For more information, please contact Customer Service at 1-800-685-8660.

General guidelines on ways to lessen the health risk are available from the EPA Safe Drinking Water Hotline at 1-800-426-4791.

Please share this information with all the other people who drink this water, especially those who may not have received this notice directly (for example, people in apartments, nursing homes, schools, and businesses). You can do this by posting this notice in a public place or distributing copies by hand or mail.

This notice is being sent by West Virginia American Water.


The Associated Press contributed to this story




CHARLESTON, W.Va. -- West Virginia American Water officials said they do not believe the substance used in coal washing that leaked into the Kanawha River poses a health risk to customers.

The company said they are closely monitoring the situation.

“Contaminants that reach the plant's intake site are removed from the water through the plant's multifaceted treatment process, which includes filtration through advanced Granular Activated Carbon filters," officials said in a statement. "While the treatment process at the Kanawha Valley plant is sufficient to remove contaminants resulting from this chemical spill, our water quality experts will continue to monitor the situation closely and remain in direct contact with the WV Department of Environmental Protection and the chemical supplier.”




CHARLESTON,W.Va. (Bob Aaron, Jeff Morris) -- A substance used in coal washing and preparation and that smells similar to liquorice is leaking into the Elk River in Charleston, and officials are monitoring the situation over concerns it could get into the intake for the West Virginia American Water treatment plant.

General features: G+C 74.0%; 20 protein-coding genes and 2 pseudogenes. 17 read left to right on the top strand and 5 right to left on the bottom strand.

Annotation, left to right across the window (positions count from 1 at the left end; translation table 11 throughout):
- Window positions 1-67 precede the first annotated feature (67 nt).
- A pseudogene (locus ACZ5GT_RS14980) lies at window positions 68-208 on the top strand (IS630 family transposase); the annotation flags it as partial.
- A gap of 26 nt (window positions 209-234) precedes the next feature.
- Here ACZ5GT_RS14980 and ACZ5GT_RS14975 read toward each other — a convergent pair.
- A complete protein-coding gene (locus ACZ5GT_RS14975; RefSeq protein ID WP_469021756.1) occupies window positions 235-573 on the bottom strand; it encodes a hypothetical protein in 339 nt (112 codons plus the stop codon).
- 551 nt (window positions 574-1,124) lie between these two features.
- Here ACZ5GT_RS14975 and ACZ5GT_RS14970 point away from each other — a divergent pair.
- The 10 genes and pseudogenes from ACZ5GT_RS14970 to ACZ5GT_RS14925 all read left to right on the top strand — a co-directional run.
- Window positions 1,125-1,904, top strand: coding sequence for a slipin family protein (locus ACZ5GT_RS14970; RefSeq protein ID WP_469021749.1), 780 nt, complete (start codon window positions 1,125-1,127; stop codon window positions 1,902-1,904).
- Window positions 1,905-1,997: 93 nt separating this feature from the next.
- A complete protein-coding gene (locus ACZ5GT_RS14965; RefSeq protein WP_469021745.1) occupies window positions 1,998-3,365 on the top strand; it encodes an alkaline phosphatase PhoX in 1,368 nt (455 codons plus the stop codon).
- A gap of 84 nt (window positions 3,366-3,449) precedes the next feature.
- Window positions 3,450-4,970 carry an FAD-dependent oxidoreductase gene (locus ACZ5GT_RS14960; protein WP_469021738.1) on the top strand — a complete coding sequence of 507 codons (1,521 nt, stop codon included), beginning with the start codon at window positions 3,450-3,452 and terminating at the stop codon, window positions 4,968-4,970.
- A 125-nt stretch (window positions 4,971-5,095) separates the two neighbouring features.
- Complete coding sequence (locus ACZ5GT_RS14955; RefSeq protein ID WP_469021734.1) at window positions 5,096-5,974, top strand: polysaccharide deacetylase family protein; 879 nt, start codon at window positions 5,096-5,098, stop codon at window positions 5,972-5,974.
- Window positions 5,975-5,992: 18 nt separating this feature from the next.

The West Virginia Department of Environmental Protection Agency was at the scene of the leak at Freedom Industries on Barlow Drive. Kanawha County Emergency Manager C.W. Sigman said an environmental contractor was at the scene, and several tankers were being used to try to vacuum up the material that had spilled from a tanker.

Sigman said the product -- 4-Methylcyclohexane Methanol -- is not considered hazardous. The emergency response was prompted after an unusual odor was reported Thursday morning mostly in the Garrison Avenue and Elk River area near the Interstate 77/Interstate 64 split.

County emergency officials said the product safety data sheet does not indicate a toxic level for inhalation. The DEP does list an objectional level of the product, which the DEP has been able to pick up in the environment.

It was unclear how much of the product spilled, and how much the company has stored at the site. The company has approval to store up to a million pounds of the product. County emergency officials said the product initially leaked into a containment area, and then leaked into the river.

No shelter in place has been issued, but residents were advised to go indoors if they show signs of nausea or other symptoms.




CHARLESTON, W.Va. (Jeff Morris, Bob Aaron, Wes Armstead) -- If you sniffed the air Thursday in the Charleston area and thought you detected an odor similar to liquorice, you weren’t imagining things.

The unusual smell was from a product called crude and apparently is originating from Freedom Industries on Barlow, Drive, Kanawha County Emergency Manger C.W. Sigman said. Sigman said the product is used in the coal prep process.

Officials said reports about the smell were mostly in the Garrison Avenue and Elk River area near the Interstate 77/Interstate 64 split.

The air quality is being monitored, and the West Virginia Department of Environmental Protection is at the plant site.

Eyewitness News has a crew at the scene. Stay tuned for updates.